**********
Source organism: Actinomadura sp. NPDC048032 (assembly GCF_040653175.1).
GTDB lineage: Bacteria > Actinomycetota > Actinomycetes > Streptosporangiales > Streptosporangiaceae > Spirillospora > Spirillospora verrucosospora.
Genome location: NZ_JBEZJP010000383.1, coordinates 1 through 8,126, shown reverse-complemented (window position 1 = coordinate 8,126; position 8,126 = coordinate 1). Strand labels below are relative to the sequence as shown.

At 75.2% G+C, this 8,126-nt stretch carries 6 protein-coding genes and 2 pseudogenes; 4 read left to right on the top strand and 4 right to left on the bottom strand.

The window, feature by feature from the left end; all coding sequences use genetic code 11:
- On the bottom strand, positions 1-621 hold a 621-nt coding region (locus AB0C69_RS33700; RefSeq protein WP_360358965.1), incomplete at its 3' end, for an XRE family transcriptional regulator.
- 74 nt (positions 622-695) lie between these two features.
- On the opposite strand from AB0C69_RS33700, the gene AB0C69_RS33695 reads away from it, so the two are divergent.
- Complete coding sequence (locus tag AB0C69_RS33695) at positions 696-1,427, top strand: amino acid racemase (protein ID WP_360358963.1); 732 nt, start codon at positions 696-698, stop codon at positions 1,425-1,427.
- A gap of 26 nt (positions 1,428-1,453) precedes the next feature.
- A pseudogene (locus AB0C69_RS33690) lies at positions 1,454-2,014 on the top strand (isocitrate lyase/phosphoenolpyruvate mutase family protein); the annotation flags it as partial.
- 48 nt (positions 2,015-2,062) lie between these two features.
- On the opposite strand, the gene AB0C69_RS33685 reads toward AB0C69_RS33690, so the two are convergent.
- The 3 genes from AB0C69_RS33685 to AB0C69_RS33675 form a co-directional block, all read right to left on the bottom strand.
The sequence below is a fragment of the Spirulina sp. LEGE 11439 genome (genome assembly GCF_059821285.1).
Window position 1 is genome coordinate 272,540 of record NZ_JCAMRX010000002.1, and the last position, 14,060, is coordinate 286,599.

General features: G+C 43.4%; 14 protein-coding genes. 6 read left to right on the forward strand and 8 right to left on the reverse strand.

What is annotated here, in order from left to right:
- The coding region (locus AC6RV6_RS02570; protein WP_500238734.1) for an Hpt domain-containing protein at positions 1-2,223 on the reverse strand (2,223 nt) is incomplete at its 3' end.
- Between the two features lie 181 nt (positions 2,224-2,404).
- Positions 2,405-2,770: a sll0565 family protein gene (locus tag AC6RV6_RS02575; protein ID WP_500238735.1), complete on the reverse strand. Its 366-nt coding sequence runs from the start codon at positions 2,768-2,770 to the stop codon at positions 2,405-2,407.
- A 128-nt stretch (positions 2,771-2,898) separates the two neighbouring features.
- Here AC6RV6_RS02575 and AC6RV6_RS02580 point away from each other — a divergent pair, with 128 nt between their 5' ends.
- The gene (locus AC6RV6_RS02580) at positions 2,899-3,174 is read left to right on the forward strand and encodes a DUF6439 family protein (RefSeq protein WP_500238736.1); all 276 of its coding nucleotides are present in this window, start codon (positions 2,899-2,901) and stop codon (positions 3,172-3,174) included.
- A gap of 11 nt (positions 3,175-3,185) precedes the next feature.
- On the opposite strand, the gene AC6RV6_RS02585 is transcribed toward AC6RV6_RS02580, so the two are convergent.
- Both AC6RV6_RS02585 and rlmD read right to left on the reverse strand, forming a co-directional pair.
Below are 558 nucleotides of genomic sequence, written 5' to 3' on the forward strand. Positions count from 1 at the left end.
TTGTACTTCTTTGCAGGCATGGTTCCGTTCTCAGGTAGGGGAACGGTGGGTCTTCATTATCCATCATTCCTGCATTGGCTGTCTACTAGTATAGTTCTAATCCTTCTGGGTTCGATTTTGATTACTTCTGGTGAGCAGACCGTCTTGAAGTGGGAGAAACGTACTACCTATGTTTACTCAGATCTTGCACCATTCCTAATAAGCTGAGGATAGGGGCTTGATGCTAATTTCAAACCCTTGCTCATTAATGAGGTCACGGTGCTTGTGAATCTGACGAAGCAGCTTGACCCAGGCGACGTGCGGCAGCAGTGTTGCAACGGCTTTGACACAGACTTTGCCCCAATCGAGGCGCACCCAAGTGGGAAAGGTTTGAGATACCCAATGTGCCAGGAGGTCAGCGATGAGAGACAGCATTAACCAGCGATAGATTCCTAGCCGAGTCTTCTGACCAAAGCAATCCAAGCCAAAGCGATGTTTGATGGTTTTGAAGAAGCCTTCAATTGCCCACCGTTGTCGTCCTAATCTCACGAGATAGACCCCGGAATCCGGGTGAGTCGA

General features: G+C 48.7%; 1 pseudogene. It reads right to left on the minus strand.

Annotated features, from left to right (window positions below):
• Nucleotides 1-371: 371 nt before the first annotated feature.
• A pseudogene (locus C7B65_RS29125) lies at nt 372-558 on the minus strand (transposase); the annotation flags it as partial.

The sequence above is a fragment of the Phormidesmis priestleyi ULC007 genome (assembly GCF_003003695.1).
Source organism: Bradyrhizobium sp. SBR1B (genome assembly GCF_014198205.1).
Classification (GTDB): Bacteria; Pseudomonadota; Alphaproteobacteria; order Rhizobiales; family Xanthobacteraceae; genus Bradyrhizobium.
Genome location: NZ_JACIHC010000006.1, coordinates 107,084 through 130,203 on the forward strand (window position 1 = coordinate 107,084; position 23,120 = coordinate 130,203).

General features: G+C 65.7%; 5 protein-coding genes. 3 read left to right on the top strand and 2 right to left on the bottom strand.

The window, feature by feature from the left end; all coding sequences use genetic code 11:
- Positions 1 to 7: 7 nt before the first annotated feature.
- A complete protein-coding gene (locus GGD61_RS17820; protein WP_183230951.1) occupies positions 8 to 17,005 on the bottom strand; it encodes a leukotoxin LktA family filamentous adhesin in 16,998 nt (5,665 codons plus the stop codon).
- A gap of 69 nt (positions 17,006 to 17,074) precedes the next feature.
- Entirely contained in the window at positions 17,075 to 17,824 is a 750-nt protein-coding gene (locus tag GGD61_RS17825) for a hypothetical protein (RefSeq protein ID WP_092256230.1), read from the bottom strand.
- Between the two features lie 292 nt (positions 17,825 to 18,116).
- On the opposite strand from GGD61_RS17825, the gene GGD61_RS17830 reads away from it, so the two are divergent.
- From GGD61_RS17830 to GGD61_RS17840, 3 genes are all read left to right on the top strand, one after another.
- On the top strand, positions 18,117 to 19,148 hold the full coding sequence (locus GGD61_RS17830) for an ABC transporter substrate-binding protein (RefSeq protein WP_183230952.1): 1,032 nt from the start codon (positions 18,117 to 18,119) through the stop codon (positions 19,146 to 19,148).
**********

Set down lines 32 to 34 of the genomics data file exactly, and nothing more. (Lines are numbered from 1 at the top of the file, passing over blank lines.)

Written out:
• Nucleotides 1-371: 371 nt before the first annotated feature.
• A pseudogene (locus C7B65_RS29125) lies at nt 372-558 on the minus strand (transposase); the annotation flags it as partial.

The sequence above is a fragment of the Phormidesmis priestleyi ULC007 genome (assembly GCF_003003695.1).